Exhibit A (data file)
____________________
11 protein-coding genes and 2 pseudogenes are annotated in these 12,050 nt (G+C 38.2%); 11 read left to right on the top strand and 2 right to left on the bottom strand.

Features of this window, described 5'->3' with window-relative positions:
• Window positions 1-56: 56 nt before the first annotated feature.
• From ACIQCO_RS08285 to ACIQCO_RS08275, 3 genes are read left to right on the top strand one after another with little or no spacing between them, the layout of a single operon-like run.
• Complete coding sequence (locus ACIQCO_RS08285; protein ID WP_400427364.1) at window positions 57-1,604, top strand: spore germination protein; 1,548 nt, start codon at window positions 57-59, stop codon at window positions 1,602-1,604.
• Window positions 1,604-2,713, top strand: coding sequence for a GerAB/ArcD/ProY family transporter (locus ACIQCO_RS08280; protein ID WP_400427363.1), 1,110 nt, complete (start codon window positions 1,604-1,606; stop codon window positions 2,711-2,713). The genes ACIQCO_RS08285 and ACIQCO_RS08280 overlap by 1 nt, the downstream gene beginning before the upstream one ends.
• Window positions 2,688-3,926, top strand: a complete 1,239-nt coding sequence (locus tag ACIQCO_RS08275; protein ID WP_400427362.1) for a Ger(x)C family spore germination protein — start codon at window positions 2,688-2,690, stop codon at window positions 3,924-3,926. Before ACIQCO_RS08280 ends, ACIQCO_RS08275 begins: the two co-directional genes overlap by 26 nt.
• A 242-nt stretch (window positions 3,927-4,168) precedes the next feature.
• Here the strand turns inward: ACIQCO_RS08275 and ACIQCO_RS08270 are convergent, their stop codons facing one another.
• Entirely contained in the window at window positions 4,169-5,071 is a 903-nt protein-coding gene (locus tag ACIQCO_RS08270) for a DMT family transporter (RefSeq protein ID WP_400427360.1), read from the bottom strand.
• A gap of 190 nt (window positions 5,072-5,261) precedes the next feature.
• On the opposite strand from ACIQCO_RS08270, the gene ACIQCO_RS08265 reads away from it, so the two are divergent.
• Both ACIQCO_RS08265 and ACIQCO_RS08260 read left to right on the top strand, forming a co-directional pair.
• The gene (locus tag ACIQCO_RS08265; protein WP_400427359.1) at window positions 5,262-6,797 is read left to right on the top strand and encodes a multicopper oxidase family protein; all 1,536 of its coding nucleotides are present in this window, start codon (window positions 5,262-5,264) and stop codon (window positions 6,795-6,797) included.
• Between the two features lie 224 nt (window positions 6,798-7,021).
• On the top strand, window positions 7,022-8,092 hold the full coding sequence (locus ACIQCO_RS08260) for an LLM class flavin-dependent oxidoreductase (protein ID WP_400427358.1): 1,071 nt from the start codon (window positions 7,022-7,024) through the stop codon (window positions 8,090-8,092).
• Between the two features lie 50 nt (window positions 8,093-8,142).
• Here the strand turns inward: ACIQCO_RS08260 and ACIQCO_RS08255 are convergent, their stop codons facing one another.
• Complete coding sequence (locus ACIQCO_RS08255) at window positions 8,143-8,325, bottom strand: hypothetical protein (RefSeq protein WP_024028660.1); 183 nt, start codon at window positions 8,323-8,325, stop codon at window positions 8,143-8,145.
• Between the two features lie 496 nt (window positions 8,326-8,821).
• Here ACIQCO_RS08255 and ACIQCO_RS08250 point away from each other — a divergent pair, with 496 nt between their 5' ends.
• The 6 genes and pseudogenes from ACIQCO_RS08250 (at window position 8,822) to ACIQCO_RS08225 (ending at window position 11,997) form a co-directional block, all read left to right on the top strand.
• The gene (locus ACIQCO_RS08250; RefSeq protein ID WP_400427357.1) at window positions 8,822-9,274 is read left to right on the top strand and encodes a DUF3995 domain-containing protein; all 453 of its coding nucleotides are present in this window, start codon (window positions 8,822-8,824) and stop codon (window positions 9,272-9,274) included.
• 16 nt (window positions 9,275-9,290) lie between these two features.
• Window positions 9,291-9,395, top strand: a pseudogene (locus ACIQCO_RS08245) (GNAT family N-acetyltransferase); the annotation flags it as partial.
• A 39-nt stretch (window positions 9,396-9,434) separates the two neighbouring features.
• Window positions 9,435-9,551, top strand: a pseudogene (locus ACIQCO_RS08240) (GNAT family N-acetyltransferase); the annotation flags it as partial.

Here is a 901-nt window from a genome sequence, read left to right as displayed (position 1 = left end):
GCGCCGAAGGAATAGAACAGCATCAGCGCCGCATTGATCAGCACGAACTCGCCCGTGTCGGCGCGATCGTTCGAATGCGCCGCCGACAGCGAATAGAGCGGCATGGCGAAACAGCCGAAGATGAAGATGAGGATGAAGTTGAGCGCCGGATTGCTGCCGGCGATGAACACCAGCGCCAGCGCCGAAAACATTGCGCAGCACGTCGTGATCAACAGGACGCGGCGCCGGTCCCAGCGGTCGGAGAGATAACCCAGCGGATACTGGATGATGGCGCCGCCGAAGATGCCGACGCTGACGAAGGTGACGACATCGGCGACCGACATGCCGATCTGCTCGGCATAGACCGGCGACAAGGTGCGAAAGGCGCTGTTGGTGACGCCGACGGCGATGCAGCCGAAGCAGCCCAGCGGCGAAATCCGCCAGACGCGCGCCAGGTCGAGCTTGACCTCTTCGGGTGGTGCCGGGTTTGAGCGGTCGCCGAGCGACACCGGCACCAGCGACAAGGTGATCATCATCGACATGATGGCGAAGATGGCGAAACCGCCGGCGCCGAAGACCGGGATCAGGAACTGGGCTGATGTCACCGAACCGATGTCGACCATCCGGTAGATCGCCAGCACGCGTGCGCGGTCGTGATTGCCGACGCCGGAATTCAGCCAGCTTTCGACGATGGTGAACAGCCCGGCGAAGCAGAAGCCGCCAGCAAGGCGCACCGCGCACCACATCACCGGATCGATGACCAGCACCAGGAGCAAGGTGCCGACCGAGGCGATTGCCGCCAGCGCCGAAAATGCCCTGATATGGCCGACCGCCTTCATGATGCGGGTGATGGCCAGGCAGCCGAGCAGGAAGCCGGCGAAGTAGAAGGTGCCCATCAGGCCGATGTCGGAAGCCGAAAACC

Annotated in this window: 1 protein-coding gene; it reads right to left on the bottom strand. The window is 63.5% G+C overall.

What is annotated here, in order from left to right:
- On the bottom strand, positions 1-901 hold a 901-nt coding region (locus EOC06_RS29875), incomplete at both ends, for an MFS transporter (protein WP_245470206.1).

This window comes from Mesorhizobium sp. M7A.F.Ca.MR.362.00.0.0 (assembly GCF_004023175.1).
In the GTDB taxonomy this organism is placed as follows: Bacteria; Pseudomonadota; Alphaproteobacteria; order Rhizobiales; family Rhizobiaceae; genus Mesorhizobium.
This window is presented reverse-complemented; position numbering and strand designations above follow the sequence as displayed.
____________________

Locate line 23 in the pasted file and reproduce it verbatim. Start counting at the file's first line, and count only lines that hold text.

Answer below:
• The gene (locus ACIQCO_RS08250; RefSeq protein ID WP_400427357.1) at window positions 8,822-9,274 is read left to right on the top strand and encodes a DUF3995 domain-containing protein; all 453 of its coding nucleotides are present in this window, start codon (window positions 8,822-8,824) and stop codon (window positions 9,272-9,274) included.